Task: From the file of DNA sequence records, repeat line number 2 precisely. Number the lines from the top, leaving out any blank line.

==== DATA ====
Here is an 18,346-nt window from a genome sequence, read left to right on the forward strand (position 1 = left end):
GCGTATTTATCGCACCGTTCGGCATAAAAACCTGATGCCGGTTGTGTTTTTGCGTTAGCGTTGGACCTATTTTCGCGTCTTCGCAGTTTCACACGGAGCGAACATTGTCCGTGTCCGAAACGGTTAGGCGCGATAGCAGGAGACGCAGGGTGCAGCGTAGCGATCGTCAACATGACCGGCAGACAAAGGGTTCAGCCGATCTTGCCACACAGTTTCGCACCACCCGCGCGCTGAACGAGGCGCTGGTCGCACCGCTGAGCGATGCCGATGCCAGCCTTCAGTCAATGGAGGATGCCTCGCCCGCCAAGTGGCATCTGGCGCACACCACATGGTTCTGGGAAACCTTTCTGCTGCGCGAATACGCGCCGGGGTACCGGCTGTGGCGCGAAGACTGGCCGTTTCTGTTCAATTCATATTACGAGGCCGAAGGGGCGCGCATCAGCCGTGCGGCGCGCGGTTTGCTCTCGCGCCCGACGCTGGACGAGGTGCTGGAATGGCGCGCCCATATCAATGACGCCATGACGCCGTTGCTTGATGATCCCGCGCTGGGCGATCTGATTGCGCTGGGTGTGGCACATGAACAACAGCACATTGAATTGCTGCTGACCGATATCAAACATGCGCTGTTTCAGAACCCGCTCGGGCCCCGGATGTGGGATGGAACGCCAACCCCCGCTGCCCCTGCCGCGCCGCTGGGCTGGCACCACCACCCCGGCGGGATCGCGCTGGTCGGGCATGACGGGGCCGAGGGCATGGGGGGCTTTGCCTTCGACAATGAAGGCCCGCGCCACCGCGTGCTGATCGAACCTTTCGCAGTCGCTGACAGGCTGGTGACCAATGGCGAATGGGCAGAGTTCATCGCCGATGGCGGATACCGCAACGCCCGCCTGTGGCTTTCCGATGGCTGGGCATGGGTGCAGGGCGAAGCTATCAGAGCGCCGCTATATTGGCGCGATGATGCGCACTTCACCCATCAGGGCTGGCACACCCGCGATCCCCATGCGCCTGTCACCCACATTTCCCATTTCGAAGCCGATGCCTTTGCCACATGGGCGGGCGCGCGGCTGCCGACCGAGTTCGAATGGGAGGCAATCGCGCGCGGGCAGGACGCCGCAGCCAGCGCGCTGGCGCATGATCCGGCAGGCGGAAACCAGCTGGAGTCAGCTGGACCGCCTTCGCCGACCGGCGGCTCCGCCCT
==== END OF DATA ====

GCGTATTTATCGCACCGTTCGGCATAAAAACCTGATGCCGGTTGTGTTTTTGCGTTAGCGTTGGACCTATTTTCGCGTCTTCGCAGTTTCACACGGAGCGAACATTGTCCGTGTCCGAAACGGTTAGGCGCGATAGCAGGAGACGCAGGGTGCAGCGTAGCGATCGTCAACATGACCGGCAGACAAAGGGTTCAGCCGATCTTGCCACACAGTTTCGCACCACCCGCGCGCTGAACGAGGCGCTGGTCGCACCGCTGAGCGATGCCGATGCCAGCCTTCAGTCAATGGAGGATGCCTCGCCCGCCAAGTGGCATCTGGCGCACACCACATGGTTCTGGGAAACCTTTCTGCTGCGCGAATACGCGCCGGGGTACCGGCTGTGGCGCGAAGACTGGCCGTTTCTGTTCAATTCATATTACGAGGCCGAAGGGGCGCGCATCAGCCGTGCGGCGCGCGGTTTGCTCTCGCGCCCGACGCTGGACGAGGTGCTGGAATGGCGCGCCCATATCAATGACGCCATGACGCCGTTGCTTGATGATCCCGCGCTGGGCGATCTGATTGCGCTGGGTGTGGCACATGAACAACAGCACATTGAATTGCTGCTGACCGATATCAAACATGCGCTGTTTCAGAACCCGCTCGGGCCCCGGATGTGGGATGGAACGCCAACCCCCGCTGCCCCTGCCGCGCCGCTGGGCTGGCACCACCACCCCGGCGGGATCGCGCTGGTCGGGCATGACGGGGCCGAGGGCATGGGGGGCTTTGCCTTCGACAATGAAGGCCCGCGCCACCGCGTGCTGATCGAACCTTTCGCAGTCGCTGACAGGCTGGTGACCAATGGCGAATGGGCAGAGTTCATCGCCGATGGCGGATACCGCAACGCCCGCCTGTGGCTTTCCGATGGCTGGGCATGGGTGCAGGGCGAAGCTATCAGAGCGCCGCTATATTGGCGCGATGATGCGCACTTCACCCATCAGGGCTGGCACACCCGCGATCCCCATGCGCCTGTCACCCACATTTCCCATTTCGAAGCCGATGCCTTTGCCACATGGGCGGGCGCGCGGCTGCCGACCGAGTTCGAATGGGAGGCAATCGCGCGCGGGCAGGACGCCGCAGCCAGCGCGCTGGCGCATGATCCGGCAGGCGGAAACCAGCTGGAGTCAGCTGGACCGCCTTCGCCGACCGGCGGCTCCGCCCT